Almost 50% of internet users are falsifying the data that companies ask them to hand over when signing up for services online, according to new research.
Digital advertising and marketing contribute to a global industry worth hundreds of billions of pounds, but the data which underpins that industry may not be very reliable.
Research commissioned by security company RSA has found that 49% of people are falsifying information about themselves online because they are concerned about companies managing to hold that data securely.
According to the research, the most commonly falsified types of personal information include:
:: Phone number (27%)
:: Date of birth (17%)
:: Email address (16%)
:: Home address (15%)
:: Name and age (both at 14%)
TalkTalk received a record £400,000 fine in the wake of a breach of customer data in 2015, after unskilled hackers managed to access that data "with ease" – and the company is still struggling to recover from the associated fallout.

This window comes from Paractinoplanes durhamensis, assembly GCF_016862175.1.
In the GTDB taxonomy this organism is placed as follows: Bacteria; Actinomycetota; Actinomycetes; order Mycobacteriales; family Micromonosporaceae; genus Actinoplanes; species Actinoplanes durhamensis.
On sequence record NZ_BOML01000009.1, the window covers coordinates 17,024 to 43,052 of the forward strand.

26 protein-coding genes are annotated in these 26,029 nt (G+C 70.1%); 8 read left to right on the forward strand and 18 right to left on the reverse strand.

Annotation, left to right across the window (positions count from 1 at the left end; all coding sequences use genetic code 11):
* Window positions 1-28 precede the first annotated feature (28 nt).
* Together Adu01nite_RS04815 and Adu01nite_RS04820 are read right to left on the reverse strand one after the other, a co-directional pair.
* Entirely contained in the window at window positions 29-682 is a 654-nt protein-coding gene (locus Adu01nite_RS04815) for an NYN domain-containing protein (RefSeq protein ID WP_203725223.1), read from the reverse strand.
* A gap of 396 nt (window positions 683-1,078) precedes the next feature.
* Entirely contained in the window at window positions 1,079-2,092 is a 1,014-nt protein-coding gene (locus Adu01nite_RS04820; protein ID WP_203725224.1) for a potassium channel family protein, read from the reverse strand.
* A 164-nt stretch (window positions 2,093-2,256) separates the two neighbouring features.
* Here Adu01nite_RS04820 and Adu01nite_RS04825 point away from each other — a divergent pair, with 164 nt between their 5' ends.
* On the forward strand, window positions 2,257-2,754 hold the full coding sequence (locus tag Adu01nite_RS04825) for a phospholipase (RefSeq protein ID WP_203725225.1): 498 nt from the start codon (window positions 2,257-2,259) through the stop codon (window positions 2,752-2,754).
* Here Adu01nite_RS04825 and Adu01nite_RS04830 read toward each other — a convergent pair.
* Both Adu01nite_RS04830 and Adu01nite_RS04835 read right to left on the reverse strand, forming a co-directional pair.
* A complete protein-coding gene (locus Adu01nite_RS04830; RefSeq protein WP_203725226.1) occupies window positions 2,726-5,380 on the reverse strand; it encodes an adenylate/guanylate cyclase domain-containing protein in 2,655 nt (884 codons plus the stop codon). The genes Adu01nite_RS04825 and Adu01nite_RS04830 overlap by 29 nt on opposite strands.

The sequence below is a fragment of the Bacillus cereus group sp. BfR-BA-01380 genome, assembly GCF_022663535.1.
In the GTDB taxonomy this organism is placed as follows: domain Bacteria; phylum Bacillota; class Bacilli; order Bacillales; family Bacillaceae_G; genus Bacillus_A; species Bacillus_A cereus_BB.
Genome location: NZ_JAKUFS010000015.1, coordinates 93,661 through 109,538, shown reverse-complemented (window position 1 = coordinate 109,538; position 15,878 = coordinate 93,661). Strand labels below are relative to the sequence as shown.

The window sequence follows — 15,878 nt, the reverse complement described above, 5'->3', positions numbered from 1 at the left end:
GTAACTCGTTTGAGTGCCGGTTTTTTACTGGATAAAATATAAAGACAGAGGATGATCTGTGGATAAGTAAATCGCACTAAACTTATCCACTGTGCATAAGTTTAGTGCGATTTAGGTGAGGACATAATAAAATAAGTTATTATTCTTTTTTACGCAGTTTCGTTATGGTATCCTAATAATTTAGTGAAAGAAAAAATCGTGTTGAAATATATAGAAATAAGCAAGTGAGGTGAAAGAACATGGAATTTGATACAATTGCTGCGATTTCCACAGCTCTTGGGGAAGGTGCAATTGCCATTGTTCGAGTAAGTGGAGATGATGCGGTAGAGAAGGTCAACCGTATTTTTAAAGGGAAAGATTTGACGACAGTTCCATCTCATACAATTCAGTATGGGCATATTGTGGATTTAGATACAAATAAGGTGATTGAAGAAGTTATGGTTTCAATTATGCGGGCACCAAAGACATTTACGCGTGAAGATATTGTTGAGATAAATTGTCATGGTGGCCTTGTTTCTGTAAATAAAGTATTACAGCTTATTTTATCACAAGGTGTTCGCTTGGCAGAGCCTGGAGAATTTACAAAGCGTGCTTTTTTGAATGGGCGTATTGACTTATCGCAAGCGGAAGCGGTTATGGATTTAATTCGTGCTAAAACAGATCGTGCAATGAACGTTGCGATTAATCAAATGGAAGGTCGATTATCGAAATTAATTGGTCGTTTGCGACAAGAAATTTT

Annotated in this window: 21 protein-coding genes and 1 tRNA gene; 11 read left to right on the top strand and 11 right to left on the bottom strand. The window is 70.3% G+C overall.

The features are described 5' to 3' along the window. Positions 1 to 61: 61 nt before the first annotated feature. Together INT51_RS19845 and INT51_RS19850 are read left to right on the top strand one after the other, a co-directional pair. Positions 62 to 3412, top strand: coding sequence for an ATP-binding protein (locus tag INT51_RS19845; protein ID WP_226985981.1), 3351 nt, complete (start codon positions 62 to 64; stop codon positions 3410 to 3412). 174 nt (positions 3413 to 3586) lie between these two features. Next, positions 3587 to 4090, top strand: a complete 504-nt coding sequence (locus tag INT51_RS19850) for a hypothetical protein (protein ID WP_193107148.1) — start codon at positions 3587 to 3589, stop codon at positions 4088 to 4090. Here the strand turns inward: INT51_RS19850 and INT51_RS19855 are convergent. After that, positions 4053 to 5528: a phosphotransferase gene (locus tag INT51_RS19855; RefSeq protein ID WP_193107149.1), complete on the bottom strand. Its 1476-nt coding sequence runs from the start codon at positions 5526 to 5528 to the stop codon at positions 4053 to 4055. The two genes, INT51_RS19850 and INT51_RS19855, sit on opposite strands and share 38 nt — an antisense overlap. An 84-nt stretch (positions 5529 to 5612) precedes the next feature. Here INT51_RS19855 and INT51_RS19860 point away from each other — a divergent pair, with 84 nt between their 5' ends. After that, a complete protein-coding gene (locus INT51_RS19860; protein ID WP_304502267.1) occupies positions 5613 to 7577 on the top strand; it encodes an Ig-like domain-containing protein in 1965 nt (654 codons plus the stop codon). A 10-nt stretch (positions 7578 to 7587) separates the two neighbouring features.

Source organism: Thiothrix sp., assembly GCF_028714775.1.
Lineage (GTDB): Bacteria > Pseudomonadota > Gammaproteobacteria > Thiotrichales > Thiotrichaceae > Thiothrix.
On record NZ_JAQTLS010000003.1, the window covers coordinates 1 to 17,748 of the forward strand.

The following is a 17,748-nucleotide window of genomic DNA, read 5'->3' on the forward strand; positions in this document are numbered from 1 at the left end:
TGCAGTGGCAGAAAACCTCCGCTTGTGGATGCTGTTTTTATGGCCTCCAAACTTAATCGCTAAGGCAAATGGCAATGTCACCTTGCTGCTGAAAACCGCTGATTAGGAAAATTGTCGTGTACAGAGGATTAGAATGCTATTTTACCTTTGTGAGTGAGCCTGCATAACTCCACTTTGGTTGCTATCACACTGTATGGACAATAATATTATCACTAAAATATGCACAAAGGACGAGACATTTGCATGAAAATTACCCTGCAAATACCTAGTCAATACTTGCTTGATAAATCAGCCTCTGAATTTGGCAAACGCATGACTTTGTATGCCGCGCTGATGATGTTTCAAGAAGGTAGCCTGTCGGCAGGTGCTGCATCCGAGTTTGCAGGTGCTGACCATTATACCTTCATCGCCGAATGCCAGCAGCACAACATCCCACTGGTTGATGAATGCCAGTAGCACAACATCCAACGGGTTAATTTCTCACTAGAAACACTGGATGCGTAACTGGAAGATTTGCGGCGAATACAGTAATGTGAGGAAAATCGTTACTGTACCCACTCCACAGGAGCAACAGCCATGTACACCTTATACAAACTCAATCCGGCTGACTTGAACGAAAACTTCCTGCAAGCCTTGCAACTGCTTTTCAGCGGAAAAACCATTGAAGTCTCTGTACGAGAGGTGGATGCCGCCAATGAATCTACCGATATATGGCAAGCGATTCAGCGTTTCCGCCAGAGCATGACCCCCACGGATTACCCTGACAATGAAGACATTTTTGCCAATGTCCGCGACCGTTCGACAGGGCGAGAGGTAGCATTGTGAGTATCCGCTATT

Almost four out of five web users say that a company's reputation in regards to how securely it holds customer data informs their purchasing decisions and 70% of customers said they would boycott companies which didn't seriously work to protect their data.
Up to 90% of people said they feared that companies would lose their data, and 62% of consumers said that they would blame the company if it was lost before anyone else, including the hacker.
The research is published ahead of the implementation of radical new data laws which have been developed by the EU over the last few years.
The General Data Protection Regulations (GDPR) will become UK law on 25 May, and will remain UK law after Brexit as part of the Government's Data Protection Bill.
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"As milestone regulation, such as GDPR, comes into effect this year, data security and privacy are hot on the agenda for consumers and companies alike," said Rashmi Knowles of RSA Security.
"Consumers are keenly aware of recent high profile breaches, and are therefore demanding much more from the companies that handle their data.